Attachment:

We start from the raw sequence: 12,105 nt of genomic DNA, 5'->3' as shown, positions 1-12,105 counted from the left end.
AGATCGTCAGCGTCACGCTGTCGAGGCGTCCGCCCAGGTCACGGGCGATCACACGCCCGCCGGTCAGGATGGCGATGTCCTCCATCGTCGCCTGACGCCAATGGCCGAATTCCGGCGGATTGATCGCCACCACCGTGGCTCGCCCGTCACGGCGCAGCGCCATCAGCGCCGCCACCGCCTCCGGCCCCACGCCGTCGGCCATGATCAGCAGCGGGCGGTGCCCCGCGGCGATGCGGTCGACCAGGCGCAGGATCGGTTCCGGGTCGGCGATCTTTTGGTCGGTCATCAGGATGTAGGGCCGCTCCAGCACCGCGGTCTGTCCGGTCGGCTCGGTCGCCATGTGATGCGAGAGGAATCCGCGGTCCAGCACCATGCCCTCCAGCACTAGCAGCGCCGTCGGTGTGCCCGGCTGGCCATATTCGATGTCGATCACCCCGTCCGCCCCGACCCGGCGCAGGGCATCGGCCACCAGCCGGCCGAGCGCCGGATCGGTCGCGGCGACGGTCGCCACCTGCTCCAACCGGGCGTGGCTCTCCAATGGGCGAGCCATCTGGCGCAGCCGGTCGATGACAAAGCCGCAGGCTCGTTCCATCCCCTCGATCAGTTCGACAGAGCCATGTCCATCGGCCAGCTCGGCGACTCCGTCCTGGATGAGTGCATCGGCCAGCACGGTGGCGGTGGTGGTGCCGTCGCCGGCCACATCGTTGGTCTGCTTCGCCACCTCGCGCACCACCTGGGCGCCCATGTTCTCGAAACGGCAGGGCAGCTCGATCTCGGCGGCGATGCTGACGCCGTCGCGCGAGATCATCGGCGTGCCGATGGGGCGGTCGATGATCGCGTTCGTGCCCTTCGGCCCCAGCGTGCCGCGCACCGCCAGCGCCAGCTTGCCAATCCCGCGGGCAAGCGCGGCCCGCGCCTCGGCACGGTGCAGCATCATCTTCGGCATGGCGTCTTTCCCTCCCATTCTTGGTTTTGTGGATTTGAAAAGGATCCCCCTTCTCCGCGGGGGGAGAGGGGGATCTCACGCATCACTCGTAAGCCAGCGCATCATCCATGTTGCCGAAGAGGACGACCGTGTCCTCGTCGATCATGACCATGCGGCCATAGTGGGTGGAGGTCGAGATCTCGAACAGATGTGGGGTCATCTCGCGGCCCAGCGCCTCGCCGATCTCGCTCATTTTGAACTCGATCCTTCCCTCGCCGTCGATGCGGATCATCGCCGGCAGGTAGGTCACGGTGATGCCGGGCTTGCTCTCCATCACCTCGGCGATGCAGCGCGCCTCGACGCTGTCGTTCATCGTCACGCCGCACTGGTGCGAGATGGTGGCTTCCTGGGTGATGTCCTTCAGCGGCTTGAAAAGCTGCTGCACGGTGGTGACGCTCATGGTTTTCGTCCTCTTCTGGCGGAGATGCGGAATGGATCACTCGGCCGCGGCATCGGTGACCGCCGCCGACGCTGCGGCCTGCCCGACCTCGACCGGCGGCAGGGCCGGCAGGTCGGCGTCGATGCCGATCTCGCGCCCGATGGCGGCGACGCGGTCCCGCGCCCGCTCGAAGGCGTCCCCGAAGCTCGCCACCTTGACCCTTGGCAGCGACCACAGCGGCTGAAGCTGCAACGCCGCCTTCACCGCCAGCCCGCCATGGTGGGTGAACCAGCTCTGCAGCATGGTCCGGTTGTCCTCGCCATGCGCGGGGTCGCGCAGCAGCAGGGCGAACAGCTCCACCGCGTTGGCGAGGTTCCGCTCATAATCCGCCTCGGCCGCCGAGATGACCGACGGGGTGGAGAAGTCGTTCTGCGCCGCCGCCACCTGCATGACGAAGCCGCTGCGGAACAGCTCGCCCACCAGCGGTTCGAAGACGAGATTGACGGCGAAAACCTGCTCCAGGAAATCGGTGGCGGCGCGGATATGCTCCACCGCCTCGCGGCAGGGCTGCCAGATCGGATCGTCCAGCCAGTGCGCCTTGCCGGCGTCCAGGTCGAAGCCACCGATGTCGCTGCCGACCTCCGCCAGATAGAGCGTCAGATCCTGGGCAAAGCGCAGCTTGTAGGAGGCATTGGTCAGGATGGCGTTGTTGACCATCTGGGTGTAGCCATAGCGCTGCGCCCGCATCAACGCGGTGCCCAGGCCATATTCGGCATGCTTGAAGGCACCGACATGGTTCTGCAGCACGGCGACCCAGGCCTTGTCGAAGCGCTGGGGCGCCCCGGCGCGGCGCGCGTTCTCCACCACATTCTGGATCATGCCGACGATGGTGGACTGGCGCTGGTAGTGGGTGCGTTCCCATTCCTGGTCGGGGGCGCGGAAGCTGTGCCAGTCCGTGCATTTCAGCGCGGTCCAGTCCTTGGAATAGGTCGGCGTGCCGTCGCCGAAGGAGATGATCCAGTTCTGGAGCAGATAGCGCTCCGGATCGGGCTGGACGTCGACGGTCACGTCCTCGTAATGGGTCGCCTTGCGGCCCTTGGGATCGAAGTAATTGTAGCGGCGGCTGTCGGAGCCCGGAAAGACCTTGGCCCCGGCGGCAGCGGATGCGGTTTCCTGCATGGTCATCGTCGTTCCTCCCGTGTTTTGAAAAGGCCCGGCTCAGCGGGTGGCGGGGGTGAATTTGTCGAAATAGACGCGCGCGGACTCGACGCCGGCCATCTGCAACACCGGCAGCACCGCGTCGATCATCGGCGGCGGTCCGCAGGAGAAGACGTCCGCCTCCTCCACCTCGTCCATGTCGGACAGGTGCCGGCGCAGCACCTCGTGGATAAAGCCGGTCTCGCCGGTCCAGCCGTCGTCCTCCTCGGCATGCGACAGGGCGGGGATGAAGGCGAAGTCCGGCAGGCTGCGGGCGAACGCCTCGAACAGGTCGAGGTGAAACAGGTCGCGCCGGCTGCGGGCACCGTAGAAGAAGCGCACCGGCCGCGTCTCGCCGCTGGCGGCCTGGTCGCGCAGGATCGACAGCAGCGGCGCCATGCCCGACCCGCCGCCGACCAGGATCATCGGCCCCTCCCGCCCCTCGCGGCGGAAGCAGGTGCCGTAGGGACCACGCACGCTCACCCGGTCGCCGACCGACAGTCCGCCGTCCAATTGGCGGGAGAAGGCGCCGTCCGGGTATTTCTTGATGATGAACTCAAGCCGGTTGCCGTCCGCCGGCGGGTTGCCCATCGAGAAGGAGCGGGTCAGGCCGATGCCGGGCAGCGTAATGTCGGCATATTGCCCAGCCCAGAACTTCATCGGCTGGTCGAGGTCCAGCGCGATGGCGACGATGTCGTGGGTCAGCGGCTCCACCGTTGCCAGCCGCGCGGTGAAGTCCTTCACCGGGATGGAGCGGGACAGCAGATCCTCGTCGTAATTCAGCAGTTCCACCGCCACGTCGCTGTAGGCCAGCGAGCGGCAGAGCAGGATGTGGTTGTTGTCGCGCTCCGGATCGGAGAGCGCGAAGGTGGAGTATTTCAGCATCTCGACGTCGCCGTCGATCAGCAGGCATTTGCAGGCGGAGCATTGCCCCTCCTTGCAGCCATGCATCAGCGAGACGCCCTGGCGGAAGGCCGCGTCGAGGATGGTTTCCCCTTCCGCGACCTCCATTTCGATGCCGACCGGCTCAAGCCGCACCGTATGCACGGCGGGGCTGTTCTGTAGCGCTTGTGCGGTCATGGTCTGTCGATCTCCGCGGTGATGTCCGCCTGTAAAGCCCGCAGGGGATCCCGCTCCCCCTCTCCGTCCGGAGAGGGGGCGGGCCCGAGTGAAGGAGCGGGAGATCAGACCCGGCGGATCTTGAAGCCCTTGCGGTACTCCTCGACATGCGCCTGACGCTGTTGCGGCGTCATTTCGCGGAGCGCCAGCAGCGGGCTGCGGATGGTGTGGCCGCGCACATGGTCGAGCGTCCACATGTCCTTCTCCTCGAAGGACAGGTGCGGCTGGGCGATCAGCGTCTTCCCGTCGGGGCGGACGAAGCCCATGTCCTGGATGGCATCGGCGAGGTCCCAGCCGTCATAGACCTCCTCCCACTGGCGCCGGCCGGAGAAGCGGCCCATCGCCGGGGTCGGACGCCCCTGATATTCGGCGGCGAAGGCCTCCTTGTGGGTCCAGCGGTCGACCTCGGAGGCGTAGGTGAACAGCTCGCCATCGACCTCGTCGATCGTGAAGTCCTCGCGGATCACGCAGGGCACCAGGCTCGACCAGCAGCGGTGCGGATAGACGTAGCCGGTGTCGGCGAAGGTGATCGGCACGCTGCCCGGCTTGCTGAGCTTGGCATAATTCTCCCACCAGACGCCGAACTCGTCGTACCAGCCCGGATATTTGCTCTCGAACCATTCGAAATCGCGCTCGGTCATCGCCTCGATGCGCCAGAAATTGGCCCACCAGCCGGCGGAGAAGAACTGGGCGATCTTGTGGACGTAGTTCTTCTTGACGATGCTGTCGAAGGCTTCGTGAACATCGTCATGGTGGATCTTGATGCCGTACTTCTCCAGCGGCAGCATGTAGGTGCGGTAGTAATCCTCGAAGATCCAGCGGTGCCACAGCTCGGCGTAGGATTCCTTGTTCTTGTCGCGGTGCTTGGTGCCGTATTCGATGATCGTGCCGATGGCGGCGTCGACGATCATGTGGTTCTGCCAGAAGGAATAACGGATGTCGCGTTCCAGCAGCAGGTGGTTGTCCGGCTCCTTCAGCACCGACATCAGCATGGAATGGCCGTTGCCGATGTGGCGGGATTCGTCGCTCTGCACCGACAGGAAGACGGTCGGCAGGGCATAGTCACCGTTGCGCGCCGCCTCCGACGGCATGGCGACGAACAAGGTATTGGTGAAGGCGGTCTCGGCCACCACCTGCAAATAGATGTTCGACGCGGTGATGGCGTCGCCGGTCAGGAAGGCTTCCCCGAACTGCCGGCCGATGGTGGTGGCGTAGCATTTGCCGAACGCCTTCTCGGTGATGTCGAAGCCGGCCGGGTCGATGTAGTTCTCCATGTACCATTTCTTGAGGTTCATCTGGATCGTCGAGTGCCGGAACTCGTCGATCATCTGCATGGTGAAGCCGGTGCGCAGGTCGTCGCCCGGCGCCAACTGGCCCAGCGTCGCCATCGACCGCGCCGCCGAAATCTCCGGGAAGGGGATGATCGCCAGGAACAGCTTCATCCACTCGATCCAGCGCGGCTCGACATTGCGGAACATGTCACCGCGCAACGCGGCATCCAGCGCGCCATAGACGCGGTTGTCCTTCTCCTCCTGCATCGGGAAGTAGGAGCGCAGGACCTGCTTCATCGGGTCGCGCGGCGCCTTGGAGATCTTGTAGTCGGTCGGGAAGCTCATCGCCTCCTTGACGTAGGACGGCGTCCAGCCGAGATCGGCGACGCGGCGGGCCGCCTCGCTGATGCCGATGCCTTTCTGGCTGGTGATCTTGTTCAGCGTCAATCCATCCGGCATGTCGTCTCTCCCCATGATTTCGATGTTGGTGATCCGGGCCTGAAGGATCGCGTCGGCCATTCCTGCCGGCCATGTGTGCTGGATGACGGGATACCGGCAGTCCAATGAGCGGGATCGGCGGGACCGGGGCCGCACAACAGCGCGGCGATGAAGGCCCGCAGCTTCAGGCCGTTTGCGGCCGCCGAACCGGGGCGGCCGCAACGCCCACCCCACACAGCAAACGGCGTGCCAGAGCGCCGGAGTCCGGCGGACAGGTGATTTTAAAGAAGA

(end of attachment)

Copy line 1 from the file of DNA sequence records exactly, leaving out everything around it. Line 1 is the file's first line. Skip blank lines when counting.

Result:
We start from the raw sequence: 12,105 nt of genomic DNA, 5'->3' as shown, positions 1-12,105 counted from the left end.